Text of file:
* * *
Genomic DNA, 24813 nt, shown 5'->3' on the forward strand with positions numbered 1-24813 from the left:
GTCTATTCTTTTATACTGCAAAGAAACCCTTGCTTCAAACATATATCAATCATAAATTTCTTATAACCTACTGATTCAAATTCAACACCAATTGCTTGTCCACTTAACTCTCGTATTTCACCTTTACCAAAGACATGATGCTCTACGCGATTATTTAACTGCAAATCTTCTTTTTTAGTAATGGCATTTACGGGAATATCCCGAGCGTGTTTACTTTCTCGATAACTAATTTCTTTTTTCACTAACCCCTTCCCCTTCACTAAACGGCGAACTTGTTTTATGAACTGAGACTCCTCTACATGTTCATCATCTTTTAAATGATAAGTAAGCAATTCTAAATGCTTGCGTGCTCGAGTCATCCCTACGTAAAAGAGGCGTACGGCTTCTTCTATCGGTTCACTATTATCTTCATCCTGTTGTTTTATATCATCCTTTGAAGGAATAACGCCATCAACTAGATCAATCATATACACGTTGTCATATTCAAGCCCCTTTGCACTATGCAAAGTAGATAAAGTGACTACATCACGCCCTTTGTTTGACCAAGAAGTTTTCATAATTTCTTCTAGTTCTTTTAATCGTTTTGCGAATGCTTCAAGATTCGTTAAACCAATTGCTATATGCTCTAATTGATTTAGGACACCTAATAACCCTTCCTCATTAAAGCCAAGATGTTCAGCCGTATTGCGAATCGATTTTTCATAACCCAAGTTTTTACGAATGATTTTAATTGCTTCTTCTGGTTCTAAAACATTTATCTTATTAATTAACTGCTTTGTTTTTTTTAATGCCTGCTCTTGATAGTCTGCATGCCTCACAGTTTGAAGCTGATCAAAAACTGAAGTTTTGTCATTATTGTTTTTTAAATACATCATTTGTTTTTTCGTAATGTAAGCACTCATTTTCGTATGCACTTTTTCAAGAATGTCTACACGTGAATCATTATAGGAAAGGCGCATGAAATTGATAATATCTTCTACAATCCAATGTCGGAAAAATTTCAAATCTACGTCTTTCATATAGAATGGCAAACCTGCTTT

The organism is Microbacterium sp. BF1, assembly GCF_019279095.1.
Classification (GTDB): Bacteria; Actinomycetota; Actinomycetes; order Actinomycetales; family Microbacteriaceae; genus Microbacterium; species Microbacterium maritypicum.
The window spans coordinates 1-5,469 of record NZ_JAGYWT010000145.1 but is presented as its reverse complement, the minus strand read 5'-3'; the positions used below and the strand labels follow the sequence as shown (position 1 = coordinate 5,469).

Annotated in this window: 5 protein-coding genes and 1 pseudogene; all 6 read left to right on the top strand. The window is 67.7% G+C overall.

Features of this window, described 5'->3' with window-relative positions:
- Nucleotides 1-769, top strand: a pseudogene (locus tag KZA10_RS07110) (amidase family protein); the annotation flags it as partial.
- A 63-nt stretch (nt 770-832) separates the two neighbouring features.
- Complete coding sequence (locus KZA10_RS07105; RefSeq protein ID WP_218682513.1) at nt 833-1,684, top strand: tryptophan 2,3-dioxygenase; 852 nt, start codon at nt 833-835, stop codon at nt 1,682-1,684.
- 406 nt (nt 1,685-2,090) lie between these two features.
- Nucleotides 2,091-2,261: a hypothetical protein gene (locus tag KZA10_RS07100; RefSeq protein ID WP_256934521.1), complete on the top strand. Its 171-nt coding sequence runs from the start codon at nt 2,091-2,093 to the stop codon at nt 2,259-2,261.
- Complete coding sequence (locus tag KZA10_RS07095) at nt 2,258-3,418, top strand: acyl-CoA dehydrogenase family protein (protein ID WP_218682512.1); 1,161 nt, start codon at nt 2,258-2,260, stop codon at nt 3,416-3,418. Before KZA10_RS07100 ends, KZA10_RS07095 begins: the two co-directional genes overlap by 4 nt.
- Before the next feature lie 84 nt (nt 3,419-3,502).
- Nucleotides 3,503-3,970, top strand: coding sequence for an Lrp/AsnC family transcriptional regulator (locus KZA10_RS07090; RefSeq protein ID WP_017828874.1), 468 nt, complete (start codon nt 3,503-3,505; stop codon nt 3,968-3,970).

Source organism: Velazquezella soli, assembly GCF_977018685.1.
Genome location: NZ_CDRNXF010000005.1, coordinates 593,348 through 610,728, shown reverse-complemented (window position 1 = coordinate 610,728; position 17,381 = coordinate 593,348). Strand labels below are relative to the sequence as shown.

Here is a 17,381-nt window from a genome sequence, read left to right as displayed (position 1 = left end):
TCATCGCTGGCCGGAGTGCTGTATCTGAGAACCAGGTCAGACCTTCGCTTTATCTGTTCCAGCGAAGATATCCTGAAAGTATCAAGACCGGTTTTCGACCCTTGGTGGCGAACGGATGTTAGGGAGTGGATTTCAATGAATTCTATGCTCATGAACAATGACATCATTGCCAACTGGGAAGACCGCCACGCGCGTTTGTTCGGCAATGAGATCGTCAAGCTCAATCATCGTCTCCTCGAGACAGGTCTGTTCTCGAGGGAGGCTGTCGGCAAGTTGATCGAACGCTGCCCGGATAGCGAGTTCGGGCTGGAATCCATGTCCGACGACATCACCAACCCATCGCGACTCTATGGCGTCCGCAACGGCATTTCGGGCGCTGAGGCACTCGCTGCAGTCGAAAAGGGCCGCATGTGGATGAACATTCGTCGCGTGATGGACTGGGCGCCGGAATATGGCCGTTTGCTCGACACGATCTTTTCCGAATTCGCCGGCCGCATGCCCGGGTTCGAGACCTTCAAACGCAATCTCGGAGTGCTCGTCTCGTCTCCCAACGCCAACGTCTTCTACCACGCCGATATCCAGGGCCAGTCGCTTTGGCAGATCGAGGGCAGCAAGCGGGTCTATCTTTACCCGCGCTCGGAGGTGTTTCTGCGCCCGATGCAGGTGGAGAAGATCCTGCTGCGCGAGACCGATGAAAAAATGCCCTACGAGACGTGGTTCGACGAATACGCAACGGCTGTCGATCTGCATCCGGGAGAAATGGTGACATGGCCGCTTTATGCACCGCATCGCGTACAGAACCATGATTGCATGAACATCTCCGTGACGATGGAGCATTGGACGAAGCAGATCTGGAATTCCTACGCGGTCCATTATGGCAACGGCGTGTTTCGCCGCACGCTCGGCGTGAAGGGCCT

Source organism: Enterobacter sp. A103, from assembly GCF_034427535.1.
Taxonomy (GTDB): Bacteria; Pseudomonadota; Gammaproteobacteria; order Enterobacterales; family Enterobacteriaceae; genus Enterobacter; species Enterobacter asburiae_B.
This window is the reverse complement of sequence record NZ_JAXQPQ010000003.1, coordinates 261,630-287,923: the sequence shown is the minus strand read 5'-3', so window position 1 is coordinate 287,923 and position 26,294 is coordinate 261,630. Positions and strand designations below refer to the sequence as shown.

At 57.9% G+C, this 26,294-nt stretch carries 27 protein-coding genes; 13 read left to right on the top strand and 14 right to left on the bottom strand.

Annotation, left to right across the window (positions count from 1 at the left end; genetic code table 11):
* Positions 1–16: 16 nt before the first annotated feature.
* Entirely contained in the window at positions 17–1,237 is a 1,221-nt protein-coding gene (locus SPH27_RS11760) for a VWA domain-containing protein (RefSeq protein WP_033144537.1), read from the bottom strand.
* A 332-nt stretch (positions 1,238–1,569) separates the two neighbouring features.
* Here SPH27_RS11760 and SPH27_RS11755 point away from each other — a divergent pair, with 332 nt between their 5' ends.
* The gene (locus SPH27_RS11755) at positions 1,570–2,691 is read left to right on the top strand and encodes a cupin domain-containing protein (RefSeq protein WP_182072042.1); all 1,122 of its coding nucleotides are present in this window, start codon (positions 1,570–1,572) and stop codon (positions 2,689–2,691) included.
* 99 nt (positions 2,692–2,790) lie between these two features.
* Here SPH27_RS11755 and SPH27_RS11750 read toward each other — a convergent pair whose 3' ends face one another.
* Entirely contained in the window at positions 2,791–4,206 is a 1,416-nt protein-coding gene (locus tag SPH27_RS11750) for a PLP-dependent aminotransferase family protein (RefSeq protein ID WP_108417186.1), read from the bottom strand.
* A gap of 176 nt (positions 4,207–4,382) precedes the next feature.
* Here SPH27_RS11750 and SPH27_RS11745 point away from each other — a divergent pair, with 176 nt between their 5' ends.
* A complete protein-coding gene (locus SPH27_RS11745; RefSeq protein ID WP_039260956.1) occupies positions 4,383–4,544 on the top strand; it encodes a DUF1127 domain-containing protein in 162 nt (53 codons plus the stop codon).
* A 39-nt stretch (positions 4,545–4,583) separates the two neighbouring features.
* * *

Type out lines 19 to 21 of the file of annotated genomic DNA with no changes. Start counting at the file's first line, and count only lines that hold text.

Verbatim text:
TCATCGCTGGCCGGAGTGCTGTATCTGAGAACCAGGTCAGACCTTCGCTTTATCTGTTCCAGCGAAGATATCCTGAAAGTATCAAGACCGGTTTTCGACCCTTGGTGGCGAACGGATGTTAGGGAGTGGATTTCAATGAATTCTATGCTCATGAACAATGACATCATTGCCAACTGGGAAGACCGCCACGCGCGTTTGTTCGGCAATGAGATCGTCAAGCTCAATCATCGTCTCCTCGAGACAGGTCTGTTCTCGAGGGAGGCTGTCGGCAAGTTGATCGAACGCTGCCCGGATAGCGAGTTCGGGCTGGAATCCATGTCCGACGACATCACCAACCCATCGCGACTCTATGGCGTCCGCAACGGCATTTCGGGCGCTGAGGCACTCGCTGCAGTCGAAAAGGGCCGCATGTGGATGAACATTCGTCGCGTGATGGACTGGGCGCCGGAATATGGCCGTTTGCTCGACACGATCTTTTCCGAATTCGCCGGCCGCATGCCCGGGTTCGAGACCTTCAAACGCAATCTCGGAGTGCTCGTCTCGTCTCCCAACGCCAACGTCTTCTACCACGCCGATATCCAGGGCCAGTCGCTTTGGCAGATCGAGGGCAGCAAGCGGGTCTATCTTTACCCGCGCTCGGAGGTGTTTCTGCGCCCGATGCAGGTGGAGAAGATCCTGCTGCGCGAGACCGATGAAAAAATGCCCTACGAGACGTGGTTCGACGAATACGCAACGGCTGTCGATCTGCATCCGGGAGAAATGGTGACATGGCCGCTTTATGCACCGCATCGCGTACAGAACCATGATTGCATGAACATCTCCGTGACGATGGAGCATTGGACGAAGCAGATCTGGAATTCCTACGCGGTCCATTATGGCAACGGCGTGTTTCGCCGCACGCTCGGCGTGAAGGGCCT

Source organism: Enterobacter sp. A103, from assembly GCF_034427535.1.
Taxonomy (GTDB): Bacteria; Pseudomonadota; Gammaproteobacteria; order Enterobacterales; family Enterobacteriaceae; genus Enterobacter; species Enterobacter asburiae_B.